Review of The White Buffalo (1977)

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(Pictured above is the Japanese poster, because I think it better conveys the film’s tone, and I love the way it looks)

The White Buffalo is a film that, like so many others, I stumbled across by accident. I was actually looking for movie posters to reference for a drawing project I was working on at the time, and was so intrigued by this one that I had to look deeper into the film. Unfortunately, The White Buffalo is not a movie that gets a lot of attention, even on obscure internet forums.

Even so, after seeing the trailer, I decided to give it a chance and ordered a copy of the Blu Ray from Amazon. When it arrived, I was expecting a mildly entertaining Moby Dick style creature feature set in the wild west. To my surprise, that’s not what I got.

What is The White Buffalo?

In the mid/late seventies, after the surprise success of Stephen Spielberg’s masterpiece Jaws, there was something of a creature feature boom. Every studio was releasing a beasts run amok film to cash in on a killer-beast-hungry audience. Prolific producer Dino De Laurentiis was no different, releasing three such films in the span of two years. King Kong is the most well known, Orca is probably the most despised (undeservedly I think) while The White Buffalo, the last to be released of the tree, is the one that tends to fall between the cracks. That’s a real shame, since it’s easily the best of the bunch.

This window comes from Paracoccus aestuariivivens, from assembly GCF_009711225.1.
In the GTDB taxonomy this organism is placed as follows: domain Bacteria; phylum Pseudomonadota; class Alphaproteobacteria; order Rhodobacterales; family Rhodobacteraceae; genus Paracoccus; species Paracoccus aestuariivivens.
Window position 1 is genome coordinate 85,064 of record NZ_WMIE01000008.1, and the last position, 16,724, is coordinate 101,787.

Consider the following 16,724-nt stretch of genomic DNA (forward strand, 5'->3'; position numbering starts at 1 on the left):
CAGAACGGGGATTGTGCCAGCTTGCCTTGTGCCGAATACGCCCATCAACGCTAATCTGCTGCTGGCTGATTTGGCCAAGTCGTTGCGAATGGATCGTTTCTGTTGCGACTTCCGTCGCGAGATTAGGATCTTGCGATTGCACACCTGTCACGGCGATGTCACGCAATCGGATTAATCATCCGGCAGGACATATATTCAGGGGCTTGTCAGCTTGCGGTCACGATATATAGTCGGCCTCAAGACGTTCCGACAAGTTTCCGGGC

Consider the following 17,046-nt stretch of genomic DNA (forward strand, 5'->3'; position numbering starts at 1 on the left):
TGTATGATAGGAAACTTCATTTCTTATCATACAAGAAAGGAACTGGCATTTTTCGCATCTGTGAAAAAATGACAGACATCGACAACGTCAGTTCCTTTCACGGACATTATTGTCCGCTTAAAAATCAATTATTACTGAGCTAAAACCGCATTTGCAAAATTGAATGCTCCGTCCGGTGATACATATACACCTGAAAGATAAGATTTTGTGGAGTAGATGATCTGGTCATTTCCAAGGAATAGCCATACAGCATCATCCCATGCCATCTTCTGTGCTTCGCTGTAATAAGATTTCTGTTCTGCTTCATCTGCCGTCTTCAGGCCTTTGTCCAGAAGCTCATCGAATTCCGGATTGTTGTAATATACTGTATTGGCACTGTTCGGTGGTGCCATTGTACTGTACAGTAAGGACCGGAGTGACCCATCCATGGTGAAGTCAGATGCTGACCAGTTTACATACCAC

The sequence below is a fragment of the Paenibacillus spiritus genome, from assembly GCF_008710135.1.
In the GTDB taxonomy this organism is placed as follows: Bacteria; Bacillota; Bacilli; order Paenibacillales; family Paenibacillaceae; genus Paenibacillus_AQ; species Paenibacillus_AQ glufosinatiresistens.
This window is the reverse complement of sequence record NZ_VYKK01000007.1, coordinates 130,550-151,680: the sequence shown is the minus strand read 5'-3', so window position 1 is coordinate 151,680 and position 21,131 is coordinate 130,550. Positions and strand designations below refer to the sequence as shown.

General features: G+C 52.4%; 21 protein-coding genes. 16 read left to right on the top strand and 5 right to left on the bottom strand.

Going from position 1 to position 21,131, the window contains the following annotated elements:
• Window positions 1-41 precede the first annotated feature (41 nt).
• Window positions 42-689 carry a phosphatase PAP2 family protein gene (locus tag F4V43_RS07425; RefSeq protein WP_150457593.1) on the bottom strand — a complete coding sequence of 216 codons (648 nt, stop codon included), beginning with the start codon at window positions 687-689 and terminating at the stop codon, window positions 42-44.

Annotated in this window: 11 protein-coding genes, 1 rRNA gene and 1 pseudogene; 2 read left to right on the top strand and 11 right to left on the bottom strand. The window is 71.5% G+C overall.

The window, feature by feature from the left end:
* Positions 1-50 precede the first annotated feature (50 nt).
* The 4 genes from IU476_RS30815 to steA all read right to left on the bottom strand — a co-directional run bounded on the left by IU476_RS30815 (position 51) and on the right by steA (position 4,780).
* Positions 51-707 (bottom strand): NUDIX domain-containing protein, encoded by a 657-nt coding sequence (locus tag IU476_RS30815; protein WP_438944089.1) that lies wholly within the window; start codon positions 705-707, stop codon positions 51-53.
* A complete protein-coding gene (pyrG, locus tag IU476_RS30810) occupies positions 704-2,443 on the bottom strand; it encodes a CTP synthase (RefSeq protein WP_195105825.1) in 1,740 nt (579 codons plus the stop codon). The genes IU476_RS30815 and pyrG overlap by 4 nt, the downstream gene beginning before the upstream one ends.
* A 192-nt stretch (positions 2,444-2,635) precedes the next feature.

The White Buffalo was released in May of 1977 on a small budget of $6 million to mostly negative reviews from critics and audiences alike. I haven’t been able to find any box office figures for the film but most seem to regard it as a financial and critical failure.

What is The White Buffalo About?

Set in 1974, The White Buffalo follows real life western legend Wild Bill Hickok. The famous gunslinger and Indian slayer is beginning to cave to old age, and has been haunted by a terrifying dream that he is being attacked by a mysterious “White Spike” (buffalo). Hickok fears nothing “except being afraid,” and has finally decided to confront his fears and, under a different identity and claiming to search for riches in the Black Hills, hunt the beast down before his terror drags him into madness. However, old enemies await him at every turn.

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On the other hand, the same White Buffalo has attacked and massacred the Lakota tribe, killing the infant daughter of Crazy Horse, the tribe’s war chief. According to their beliefs, if her body is not wrapped in the pelt of the buffalo, her soul will be forever tormented in hell. Losing his title, and taking on the name of Worm, Crazy Horse sets out to hunt the White Buffalo down and will not tolerate anyone or anything that gets in his way.

What Happens in The White Buffalo?

Though both Crazy Horse and Hickok are main characters in the story, and both are hunting the White Buffalo down for their own reasons, the gunslinger is the character from whose perspective most of the story takes place, with Crazy Horse only really shown on screen when he and Hickok’s paths cross. Normally this kind of thing would bother me but it works in this case. Wild Bill Hickok is never shown as the better of the two characters (if anything they are shown as equals) but is simply our narrator for the events, with Crazy Horse generally moving stealthily about, and only being visible when he has to or wants to be.